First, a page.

For instance, consider the question of what toys will be the best sellers this holiday season. This seemingly simple question is quite complicated from a search standpoint because it involves a number of implicit assumptions:

  • The query engine can “parse” or break down the question into component sections, and build queries based upon those sections.
  • You have, within your data system, entries for toys that you specifically sell, that contain data about how they are selling now, and information about how they sold in the past.
  • The query engine can distinguish between your products and your competitors’ products.
  • The query engine understands the idea of Christmas as a sales period.
  • The query engine can analyze information not only about what’s trendy within your current inventory, but information about what is currently “hot” in the marketplace.
  • Upon information retrieval, the system will need to know what you mean by “Show me” (Display the search result in a summary? Tables? Charts? Graphs? Read aloud? Put into a spreadsheet?)

Some of these operations are fairly easy to ascertain and can happen almost instantaneously. Others tend to be ongoing, need a lot of analysis, and can only be queried when put into some kind of indexed structure.

Moreover, the speed of such queries can vary. The first time your best-selling Christmas toys question is asked, it may take some time to assemble this information. Once collated, subsequent retrievals can occur much faster. 

The trick is in identifying, given two questions, whether they are similar enough that some or all of the answer can be retrieved quickly from the index without having to do the expensive computations.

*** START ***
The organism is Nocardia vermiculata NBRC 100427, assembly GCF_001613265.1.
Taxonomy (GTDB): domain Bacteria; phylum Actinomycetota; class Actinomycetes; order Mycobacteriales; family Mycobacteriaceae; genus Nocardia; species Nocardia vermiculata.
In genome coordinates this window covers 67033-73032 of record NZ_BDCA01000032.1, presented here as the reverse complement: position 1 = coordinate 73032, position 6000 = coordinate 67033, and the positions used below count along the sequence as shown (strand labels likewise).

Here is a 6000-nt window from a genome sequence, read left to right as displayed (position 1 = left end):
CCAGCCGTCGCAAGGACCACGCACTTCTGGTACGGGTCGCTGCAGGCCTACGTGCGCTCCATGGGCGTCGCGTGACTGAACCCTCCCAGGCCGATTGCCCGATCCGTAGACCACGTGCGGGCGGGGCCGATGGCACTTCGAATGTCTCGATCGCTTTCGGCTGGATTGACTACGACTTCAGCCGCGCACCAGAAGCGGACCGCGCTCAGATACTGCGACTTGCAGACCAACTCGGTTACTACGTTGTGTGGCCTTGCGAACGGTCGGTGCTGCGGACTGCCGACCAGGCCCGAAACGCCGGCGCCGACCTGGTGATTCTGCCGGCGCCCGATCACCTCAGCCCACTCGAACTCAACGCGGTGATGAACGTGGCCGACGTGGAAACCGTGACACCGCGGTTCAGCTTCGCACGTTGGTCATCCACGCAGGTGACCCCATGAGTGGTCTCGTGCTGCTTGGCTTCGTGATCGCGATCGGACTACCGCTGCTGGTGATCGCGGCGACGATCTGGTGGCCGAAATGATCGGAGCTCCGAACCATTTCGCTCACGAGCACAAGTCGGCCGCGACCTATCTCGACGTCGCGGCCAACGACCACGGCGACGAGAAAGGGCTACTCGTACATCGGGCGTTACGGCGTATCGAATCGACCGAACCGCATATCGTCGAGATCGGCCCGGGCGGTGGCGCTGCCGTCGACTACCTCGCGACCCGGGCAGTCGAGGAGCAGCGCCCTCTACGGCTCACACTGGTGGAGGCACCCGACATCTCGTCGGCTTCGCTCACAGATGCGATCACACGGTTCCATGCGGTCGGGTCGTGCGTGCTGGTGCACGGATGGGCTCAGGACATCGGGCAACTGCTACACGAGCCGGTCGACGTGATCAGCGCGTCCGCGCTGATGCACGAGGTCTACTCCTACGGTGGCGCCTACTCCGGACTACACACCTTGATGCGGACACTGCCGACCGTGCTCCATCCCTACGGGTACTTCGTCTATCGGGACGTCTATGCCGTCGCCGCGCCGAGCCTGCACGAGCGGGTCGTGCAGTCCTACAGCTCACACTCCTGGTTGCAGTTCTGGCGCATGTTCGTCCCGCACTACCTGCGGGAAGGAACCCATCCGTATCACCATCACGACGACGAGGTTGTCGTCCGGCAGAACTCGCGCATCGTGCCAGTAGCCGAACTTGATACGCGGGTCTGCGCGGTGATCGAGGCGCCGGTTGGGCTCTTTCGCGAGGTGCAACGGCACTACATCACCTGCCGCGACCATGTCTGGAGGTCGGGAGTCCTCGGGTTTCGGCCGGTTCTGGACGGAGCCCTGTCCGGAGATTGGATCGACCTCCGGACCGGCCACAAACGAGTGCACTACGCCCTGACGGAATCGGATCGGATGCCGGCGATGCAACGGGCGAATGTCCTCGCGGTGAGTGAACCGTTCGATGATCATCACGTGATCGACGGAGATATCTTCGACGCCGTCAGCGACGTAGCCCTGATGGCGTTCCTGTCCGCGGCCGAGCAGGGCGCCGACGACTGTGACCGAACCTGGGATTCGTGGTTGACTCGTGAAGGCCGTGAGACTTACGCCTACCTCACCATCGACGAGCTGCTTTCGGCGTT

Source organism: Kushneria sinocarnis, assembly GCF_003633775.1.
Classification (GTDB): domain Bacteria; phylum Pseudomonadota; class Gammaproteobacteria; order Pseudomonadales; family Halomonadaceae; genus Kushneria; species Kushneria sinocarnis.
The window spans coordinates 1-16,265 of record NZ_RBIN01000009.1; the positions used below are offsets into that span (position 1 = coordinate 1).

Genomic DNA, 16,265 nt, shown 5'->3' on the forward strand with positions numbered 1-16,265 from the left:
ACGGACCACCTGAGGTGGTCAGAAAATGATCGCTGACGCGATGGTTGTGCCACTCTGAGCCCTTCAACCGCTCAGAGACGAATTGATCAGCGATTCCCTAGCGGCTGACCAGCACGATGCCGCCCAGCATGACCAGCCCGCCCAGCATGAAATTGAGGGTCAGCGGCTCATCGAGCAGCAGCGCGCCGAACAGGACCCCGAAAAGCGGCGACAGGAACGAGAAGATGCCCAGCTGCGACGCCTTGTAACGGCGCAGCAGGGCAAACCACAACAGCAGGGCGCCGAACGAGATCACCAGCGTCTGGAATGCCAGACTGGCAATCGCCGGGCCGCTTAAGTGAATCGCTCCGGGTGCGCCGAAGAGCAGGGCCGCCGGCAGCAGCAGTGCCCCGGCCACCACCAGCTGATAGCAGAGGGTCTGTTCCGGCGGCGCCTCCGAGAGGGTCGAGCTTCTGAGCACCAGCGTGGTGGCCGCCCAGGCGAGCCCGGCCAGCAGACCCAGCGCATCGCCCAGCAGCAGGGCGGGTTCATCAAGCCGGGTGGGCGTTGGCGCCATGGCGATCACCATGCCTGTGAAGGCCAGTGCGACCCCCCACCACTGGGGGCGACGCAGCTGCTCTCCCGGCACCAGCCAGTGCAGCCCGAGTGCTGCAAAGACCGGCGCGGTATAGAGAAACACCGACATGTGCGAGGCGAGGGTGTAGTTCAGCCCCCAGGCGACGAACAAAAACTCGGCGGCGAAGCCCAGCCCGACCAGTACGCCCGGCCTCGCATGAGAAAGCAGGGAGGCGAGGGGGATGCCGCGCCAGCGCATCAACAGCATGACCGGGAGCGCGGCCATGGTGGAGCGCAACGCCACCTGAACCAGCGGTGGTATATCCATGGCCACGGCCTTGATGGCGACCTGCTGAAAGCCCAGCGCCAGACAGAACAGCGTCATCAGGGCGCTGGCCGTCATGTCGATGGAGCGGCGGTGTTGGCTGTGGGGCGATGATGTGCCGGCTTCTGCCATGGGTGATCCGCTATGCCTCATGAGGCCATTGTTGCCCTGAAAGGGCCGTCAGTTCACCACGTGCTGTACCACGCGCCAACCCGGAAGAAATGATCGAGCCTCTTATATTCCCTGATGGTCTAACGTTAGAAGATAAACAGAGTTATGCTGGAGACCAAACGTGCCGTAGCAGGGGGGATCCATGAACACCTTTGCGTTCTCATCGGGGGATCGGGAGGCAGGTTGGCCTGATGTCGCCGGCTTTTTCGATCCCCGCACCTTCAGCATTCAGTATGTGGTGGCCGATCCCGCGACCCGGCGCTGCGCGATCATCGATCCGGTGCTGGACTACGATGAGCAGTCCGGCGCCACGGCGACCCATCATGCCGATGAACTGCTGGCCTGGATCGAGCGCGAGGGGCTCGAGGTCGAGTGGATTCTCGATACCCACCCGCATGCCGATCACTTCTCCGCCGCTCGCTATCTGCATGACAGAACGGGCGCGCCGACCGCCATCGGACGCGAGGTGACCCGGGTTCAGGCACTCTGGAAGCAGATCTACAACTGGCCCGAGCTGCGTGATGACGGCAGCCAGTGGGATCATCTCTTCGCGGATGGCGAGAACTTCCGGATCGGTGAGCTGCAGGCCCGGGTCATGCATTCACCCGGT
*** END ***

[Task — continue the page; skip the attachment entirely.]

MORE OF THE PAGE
Such a search also needs to be sensitive to the person asking the question. Some information may be available to the CEO that might not be available to a visitor to the company website. Thus, the context for such queries includes determining who should be told what, determining what is currently embargoed content, and determining which information cannot be passed on due to privacy regulations.

Natural language search also overlaps with speech to text, the process of converting oral to written speech (and back). This happens via a stochastic (probabilistic) pattern that analyses phonemes (distinctive units of sound) and matches them with specific words or phrases.

Probability comes into play here because specific phoneme combinations usually with distinct phrases that occur in a certain order, and by working with a large enough data sample through machine learning, the number of potential words or phrases often can be reduced from thousands to dozens or less, a process that Coveo takes advantage of.

How Coveo’s Natural Language Search Helps You

When it comes to applying NLP technology to search, Coveo relies on modern tech at the bleeding edge of natural language processing research. Our in-house NLP team is focused on identifying and productizing the best approach for a given use case. 

Built on the ubiquitous Word2Vec and BERT neural architectures, we don’t reinvent the wheel. Instead, our extensively trained models are augmented with task-specific heads to apply a specific solution for a given use case. 

Some of our in-platform applications include: 

Coveo is a powerful AI-powered platform that unifies and delivers relevant, personalized information for individual searchers — and then scales that up to deliver the same quality to audiences of massive size. Over time, all those interactions improve the quality of its service, evolving just as your business does. 

It’s like a savvy librarian; not only does she know what books you ask for, but everything that goes far beyond your initial query.

Dig Deeper

Looking to dive deeper into how Coveo can augment and enhance your customer experience? We’ve got you covered. 

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About Kurt Cagle

Kurt Cagle is the managing editor of Data Science Central, the largest community of data science practitioners on the Internet, and is publisher and editor of The Cagle Report. He is also an editor and senior ontologist for the IEEE Spatial Web specification, focusing on metaverse, digital twin, and related shared world technologies. He lives in Seattle, Washington.